Oh, good. So the Newly Sober Republican Party is in favor of determining US foreign policy by listening to polls now? I'll believe it as soon as you apologize to everyone who died in Korea, Vietnam, and Iraq.
the killing of Osama bin Laden provided a psychic endpoint to the drama. The day we went into Afghanistan, we were trying to find him and kill him. Six weeks ago, we found him and killed him. All wars run on a great rush of feeling, of fervor. That feeling and fervor have on an essential level been satisfied.

So, is that why you guys kept it going for eight years? The Great Patriotic Rush of Fervor? You were pretty fucking big on it in 2001. I don't recall anyone explaining we'd just be riding it out until you were sick of the game.
We are as a nation, on paper, almost bankrupt. Or bankrupt, depending on how you judge.

Or fucking incredibly wealthy while simultaneously exempting the well-off from any financial responsibility towards the country and the people who preserve their "Freedom". Y'know, depending on how you judge.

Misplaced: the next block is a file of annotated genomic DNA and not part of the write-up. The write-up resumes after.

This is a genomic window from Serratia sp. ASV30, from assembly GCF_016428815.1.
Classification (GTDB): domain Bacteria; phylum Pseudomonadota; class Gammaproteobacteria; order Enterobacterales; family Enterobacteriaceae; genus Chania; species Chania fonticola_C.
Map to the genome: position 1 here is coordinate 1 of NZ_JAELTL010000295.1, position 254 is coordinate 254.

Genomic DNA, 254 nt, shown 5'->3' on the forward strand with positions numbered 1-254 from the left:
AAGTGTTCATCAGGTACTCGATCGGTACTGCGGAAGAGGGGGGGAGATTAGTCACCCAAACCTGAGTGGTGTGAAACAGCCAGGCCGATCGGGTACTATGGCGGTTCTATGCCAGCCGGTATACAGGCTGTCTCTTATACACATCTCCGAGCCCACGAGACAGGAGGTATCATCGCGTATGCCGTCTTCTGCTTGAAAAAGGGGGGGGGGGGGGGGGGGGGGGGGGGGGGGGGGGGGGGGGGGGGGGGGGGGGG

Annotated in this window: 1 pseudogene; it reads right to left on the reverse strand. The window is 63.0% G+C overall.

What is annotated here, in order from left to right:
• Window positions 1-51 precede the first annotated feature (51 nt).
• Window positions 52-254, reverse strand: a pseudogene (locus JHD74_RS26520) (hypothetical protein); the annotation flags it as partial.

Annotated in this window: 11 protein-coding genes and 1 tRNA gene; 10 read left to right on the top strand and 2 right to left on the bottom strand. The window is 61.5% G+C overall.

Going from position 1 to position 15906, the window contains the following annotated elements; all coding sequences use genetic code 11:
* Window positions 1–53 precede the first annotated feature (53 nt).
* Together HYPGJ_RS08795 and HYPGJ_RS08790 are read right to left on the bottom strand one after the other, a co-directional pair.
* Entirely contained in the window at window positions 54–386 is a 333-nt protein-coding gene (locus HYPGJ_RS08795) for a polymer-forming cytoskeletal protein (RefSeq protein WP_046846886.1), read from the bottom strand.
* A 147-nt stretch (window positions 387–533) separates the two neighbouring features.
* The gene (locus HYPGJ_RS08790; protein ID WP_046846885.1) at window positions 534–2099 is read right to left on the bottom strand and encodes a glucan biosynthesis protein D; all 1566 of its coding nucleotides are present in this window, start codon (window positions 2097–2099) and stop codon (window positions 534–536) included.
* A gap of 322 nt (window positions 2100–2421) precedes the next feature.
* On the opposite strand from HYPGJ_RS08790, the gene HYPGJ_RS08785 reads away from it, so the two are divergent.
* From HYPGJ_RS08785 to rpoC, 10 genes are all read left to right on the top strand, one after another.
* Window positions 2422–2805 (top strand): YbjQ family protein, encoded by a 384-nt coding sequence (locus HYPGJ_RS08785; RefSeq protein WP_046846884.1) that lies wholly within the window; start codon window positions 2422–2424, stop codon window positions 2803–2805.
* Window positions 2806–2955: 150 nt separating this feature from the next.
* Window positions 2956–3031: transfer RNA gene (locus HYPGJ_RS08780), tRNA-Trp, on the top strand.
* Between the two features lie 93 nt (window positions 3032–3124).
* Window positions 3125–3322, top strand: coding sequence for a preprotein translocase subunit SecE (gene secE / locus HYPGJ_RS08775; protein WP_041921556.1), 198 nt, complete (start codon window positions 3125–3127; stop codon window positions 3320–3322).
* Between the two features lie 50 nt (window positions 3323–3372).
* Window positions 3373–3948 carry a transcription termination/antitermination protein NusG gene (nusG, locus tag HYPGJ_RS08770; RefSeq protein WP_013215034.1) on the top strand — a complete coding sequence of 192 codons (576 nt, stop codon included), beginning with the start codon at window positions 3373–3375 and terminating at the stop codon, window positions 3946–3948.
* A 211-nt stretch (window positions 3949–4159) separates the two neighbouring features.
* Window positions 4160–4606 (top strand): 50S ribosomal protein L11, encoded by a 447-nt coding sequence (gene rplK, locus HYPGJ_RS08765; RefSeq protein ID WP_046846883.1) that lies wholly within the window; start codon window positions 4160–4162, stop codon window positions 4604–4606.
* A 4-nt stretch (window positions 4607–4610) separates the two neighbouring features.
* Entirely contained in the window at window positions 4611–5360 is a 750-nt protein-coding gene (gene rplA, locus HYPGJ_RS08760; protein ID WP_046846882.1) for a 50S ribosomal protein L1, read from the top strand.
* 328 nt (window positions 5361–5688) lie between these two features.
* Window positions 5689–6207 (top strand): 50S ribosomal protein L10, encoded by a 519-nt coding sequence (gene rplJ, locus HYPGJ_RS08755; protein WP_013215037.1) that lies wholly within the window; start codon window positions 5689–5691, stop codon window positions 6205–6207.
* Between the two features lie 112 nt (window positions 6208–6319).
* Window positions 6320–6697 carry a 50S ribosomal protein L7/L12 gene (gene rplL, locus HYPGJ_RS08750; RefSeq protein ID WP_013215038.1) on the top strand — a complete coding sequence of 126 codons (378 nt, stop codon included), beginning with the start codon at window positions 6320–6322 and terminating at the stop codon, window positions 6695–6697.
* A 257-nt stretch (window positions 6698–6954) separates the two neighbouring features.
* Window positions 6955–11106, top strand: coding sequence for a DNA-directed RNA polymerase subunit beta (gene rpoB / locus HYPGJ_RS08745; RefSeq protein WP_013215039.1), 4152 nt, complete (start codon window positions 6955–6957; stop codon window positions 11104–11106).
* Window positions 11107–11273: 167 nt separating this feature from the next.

Among the Republican candidates for president, there is a growing awareness that America does not have a foreign policy unless we have the money to pay for it.

What a shame you didn't realize it before you conducted a foreign policy more expensive than any outside of the Second World War without asking for the tax money necessary to pay for it (on the grounds this would violate your sacred principle of reelectability). Guess you live and learn, or else you live and find yourself required to say any sort of stupid shit necessary to get back into power.

Depending on how you judge.

10 comments:

M. Krebs said...

Holy shit. Beautiful piece, Mr. Riley.

PN: "But the GOP debate in New Hampshire was a big success in two ways. First, there was no obvious candidate from Crazytown..."